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Thread: Iowa’s Ernst dabbles in nullification extremism

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    Senior Member DiabloViejo's Avatar
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    Iowa’s Ernst dabbles in nullification extremism

    Some political fights are left vs. right. Others are U.S. law vs. looney tunes.

    Iowa's Joni Ernst, a U.S. Senate candidate, seems to think states can nullify federal laws they don't like. Wasn't this settled by the Civil War?

    http://on.msnbc.com/1mYv77h

    Iowa’s Ernst dabbles in nullification extremism

    Steve Benen
    MSNBC/Maddow Blog
    07/29/2014
    http://www.msnbc.com/rachel-maddow-s...tion-extremism



    State Sen. Joni Ernst waves to supporters at a primary election night rally, June 3, 2014, in Des Moines, Iowa.

    In 2010 and 2012, Republican primary voters nominated some pretty outrageous candidates who were so extreme, they alienated the American mainstream and helped deliver key victories to Democrats. The names are as familiar as they are infamous: Todd Akin, Sharron Angle, Richard Mourdock, Christine O’Donnell, et al.

    There’s a sense that the GOP learned valuable lessons from these fiascos, and made a conscious, concerted effort to nominate fewer extremists for statewide contests in 2014.

    Iowa’s Joni Ernst is a notable exception.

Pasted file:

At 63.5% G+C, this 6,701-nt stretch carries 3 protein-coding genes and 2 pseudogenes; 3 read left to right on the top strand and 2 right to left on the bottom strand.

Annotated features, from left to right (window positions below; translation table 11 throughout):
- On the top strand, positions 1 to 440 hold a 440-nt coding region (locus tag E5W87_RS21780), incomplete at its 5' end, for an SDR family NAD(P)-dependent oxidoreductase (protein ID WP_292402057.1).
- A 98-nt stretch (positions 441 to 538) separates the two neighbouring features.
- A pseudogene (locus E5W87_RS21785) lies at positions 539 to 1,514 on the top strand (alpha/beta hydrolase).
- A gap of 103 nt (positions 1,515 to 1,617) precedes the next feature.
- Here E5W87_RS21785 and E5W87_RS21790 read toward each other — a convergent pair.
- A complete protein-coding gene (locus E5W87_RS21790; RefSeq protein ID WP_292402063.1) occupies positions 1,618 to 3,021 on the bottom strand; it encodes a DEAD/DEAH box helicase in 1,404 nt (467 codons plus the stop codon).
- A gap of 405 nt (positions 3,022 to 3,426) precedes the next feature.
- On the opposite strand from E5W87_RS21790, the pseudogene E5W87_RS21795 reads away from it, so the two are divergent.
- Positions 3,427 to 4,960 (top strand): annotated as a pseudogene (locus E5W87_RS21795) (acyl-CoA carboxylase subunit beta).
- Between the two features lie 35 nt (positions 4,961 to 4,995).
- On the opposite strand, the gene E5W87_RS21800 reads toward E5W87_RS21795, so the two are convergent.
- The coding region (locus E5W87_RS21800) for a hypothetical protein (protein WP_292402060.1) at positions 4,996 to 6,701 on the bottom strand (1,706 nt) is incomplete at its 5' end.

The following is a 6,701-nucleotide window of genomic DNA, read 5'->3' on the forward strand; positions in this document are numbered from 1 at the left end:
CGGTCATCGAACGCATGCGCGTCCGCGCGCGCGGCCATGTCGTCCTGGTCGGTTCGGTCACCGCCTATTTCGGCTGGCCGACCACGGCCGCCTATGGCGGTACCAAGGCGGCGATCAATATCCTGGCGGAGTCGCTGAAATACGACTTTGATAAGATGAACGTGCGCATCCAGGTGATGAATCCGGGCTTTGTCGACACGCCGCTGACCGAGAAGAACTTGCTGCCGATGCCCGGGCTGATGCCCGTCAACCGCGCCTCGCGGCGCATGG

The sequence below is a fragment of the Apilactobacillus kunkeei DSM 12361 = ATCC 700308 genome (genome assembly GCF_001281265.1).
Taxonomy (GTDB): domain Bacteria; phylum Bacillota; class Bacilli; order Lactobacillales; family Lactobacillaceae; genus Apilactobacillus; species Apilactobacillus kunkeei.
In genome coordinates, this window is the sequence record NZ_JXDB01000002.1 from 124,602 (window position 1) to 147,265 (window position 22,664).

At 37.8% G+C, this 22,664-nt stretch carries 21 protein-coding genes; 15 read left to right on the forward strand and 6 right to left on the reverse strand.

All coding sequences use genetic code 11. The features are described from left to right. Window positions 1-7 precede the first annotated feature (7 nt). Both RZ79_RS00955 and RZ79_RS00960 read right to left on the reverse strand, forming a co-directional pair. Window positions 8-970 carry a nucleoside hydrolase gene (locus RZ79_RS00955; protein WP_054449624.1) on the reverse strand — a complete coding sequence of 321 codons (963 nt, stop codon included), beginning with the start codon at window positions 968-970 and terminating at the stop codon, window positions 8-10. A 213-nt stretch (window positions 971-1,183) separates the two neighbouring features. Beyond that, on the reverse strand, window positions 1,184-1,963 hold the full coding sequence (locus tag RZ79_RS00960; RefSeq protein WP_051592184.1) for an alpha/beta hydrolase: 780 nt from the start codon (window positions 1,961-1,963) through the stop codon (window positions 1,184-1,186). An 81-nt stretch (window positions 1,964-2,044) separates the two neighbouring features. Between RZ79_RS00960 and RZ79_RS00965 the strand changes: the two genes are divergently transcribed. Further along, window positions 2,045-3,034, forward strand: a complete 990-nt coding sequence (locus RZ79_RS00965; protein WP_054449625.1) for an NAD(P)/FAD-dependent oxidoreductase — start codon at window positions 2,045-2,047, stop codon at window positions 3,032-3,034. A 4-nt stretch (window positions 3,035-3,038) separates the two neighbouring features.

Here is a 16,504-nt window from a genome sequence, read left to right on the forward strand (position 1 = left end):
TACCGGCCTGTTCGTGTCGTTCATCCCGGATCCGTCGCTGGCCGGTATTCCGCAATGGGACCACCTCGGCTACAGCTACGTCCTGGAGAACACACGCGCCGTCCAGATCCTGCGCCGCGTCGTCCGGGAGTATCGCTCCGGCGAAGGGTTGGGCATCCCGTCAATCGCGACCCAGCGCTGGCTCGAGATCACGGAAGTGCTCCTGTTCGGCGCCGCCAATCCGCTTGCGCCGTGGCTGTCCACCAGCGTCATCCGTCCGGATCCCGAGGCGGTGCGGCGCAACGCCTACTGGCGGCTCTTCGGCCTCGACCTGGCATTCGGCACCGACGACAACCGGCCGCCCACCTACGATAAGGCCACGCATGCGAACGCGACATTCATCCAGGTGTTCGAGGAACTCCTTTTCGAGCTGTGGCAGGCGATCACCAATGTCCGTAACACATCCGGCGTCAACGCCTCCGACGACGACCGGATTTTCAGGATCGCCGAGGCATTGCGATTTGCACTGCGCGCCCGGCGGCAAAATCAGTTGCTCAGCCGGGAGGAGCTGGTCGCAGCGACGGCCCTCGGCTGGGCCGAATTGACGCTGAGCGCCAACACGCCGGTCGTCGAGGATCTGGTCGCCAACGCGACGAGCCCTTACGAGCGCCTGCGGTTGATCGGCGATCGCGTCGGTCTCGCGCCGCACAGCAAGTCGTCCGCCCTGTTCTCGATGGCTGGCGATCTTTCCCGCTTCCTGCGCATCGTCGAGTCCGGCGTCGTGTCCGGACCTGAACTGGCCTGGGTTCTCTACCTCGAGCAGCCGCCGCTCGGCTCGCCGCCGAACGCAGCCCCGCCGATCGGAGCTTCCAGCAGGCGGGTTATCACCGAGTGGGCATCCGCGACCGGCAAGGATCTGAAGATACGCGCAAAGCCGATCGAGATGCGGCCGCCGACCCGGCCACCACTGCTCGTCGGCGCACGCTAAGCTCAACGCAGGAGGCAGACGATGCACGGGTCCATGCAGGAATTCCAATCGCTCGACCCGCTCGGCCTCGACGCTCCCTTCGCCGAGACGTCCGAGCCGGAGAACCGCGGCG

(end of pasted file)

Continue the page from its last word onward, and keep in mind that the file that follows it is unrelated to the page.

As Rachel noted on the show last month, Ernst has said she would ban abortions and many forms of birth control; she would privatize Social Security and abolish the minimum wage; she would back an anti-gay amendment to the Constitution; she’s open to impeaching President Obama for unknown reason; and she believes there’s secret information that Saddam Hussein really did have weapons of mass destruction.

    Yesterday, Ben Jacobs ran a report that’s arguably the more alarming revelation to date: the right-wing U.S. Senate candidate “appears to believe states can nullify federal laws.”

    In a video obtained by The Daily Beast, Ernst said on September 13, 2013 at a forum held by the Iowa Faith & Freedom Coalition that Congress should not pass any laws “that the states would consider nullifying.”

    “You know we have talked about this at the state legislature before, nullification. But, bottom line is, as U.S. Senator why should we be passing laws that the states are considering nullifying? Bottom line: our legislators at the federal level should not be passing those laws. We’re right … we’ve gone 200-plus years of federal legislators going against the Tenth Amendment’s states’ rights. We are way overstepping bounds as federal legislators. So, bottom line, no we should not be passing laws as federal legislators – as senators or congressman – that the states would even consider nullifying. Bottom line.”